The Detroit Lions most imposing opponent is history. Yes, they have a winner-take-all game against their rivals the Green Bay Packers next Sunday to decide the NFC North title, but more than even that — this Lions team is squaring off against history.
It’s a history that hangs around this team like an anvil.
Consider this: under different circumstances, with a less difficult franchise history, this Lions team would be beloved. Yes, beloved. The Lions have come-from-behind to win seven of their 11 games. And in weeks 4, 7, 8, 9, 15, and again in week 16 against the Bears yesterday, the Lions have overcome deficits in the fourth quarter to win. If the Lions weren’t “The Lions” this team would be celebrated as “The Comeback Kids” and Matthew Stafford would be a matinee idol drawing comparisons to Bobby Layne, who had a reputation for late-game heroics himself.
Instead, Stafford is ridiculed for being a “fluff” quarterback who accumulates meaningless stats and throws boneheaded interceptions. But absent the Lions’ miserable record over the last 15 seasons, Stafford and his favorite target Calvin Johnson would be legends in the making. Ditto Ndamukong Suh, the most physically intimidating defensive lineman since…well since anyone. But the Lions can’t escape their history and that’s the problem.
Fans aren’t buying it. Eleven wins, maybe twelve? Ho hum. Thrilling fourth-quarter drives to win games? Yawn. A dominant defense that suffocates opposing teams? Yeah so?
These fans have the memory of late season collapses fresh in their minds. They’ve suffered through record-setting losing streaks and embarrassing losses. They know what it’s like to have their football team be the laughingstock, a punchline. They endured 0-and-16. And it wasn’t that long ago. It doesn’t matter that this is a new Lions team with a new QB who just went over 4,000 yards for the fourth straight season and is the franchise’s all-time leader in passing. It doesn’t matter that Megatron and Suh are the best on the planet at what they do. It makes no difference that Joique Bell and Reggie Bush are dynamic out of the backfield or that the defense is as good as any Detroit squad since the Silver Rush days.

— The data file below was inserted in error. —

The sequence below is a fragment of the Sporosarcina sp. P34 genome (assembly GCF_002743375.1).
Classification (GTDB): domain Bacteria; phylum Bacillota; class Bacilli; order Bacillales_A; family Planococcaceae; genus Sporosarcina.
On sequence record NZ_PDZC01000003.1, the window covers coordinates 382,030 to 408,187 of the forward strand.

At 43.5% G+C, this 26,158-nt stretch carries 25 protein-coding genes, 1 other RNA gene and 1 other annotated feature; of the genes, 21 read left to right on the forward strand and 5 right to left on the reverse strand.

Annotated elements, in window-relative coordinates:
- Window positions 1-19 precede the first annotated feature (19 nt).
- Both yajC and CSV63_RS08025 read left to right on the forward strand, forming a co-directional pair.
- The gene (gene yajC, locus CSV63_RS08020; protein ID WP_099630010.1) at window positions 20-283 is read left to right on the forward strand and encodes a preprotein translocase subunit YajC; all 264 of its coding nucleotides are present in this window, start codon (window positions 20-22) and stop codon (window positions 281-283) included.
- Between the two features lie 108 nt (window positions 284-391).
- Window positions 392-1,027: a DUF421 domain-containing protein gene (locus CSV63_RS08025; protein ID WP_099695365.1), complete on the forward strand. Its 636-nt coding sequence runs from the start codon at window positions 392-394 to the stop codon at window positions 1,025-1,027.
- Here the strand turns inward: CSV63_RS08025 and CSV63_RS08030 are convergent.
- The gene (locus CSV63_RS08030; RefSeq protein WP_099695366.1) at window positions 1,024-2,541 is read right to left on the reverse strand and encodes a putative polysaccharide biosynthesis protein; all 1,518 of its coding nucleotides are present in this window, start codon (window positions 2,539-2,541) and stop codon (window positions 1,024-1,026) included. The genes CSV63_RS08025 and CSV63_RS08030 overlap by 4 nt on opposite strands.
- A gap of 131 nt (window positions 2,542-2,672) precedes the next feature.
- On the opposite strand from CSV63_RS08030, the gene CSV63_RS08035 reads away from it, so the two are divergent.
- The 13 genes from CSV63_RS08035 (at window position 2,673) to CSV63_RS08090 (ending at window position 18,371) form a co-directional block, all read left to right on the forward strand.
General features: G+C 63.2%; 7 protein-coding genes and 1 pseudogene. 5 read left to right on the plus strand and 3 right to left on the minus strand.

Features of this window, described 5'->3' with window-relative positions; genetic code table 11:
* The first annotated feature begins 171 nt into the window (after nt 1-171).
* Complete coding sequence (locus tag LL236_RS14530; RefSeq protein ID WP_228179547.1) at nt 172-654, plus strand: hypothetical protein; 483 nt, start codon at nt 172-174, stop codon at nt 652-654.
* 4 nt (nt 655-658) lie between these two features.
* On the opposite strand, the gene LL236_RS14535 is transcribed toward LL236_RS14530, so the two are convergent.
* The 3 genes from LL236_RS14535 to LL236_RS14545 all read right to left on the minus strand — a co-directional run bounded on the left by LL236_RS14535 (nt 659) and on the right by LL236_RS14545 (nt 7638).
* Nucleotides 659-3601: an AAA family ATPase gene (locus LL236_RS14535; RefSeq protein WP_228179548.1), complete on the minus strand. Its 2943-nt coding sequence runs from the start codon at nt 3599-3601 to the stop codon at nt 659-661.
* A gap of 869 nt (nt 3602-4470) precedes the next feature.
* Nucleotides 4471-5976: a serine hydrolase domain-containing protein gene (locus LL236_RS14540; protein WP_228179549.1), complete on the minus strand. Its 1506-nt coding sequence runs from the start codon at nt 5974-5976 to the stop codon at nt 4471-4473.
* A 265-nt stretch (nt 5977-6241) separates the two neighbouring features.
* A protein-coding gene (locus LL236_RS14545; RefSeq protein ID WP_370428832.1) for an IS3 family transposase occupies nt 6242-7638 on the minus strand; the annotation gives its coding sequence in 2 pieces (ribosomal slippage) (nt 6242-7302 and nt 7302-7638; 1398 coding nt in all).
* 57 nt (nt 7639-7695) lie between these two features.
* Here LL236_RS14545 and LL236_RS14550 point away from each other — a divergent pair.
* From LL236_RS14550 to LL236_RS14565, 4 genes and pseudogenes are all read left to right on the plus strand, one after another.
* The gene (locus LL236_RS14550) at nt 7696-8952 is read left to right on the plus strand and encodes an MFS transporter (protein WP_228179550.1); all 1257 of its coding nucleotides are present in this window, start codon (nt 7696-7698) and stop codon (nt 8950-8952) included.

It doesn’t matter because Lions fans have been burned more than they can count. They’ve come back year after year, most of them, and continued to support a team that always seems to be a big play away. A team that seems to always make the boneheaded play that leaves everyone shaking their heads. In recent seasons it seems like “undisciplined” has almost become an official part of the team name. They’ve lost games in so many different ways that the league has even had to clarify or rewrite rules to explain some of them (see “The Calvin Johnson Play in Chicago”). It’s too bad that we can’t enjoy this Lions team that already has eleven wins and could make it a dozen next week if they can break a losing streak in The Frozen Tundra.
Head coach Jim Caldwell deserves better. He’s taken a reckless team known for imploding and losing close games and transformed them. His defensive coordinator Teryl Austin has performed some sort of Motown Miracle in making the defense one of the best in football. Compared to recent seasons under Jim Schwartz and other boobs who earned head coach pay in the Honolulu Blue, this team plays smart. And smart is something we haven’t seen at Ford Field, well…never.
Even when these Lions win they get lambasted by many of their fans. If the offense doesn’t put up 30+ points, they suck. If a third string quarterback has a decent first half (see Jimmy Clausen on Sunday for the Bears), the defense is choking. And the special teams is just terrible all the time. Other teams, in other cities, if they won games in dramatic fashion like these Lions have, would be darlings of the media and the fans.
But Lions fans are so used to seeing terrible football their senses have been fine-tuned to it. Their like bomb-sniffing dogs: sure they might briefly be distracted by a piece of beef jerky in that duffle bag, but their going to seek out the plastic explosives every time. And we know what happens then… BOOM!
Detroit fans have been trained so well to see the bad that they don’t recognize the good when they see it.
It would be nice to have the city of Detroit crazy gaga over this Lions team. It’d be great if the fan base was emboldened and frenzied for playoff football. But they’re mostly not. And you can’t blame them. 0-16…late-season collapses…playoff embarrassment.
It’s going to take a playoff victory to change #SameOldLions into #LetsGoLions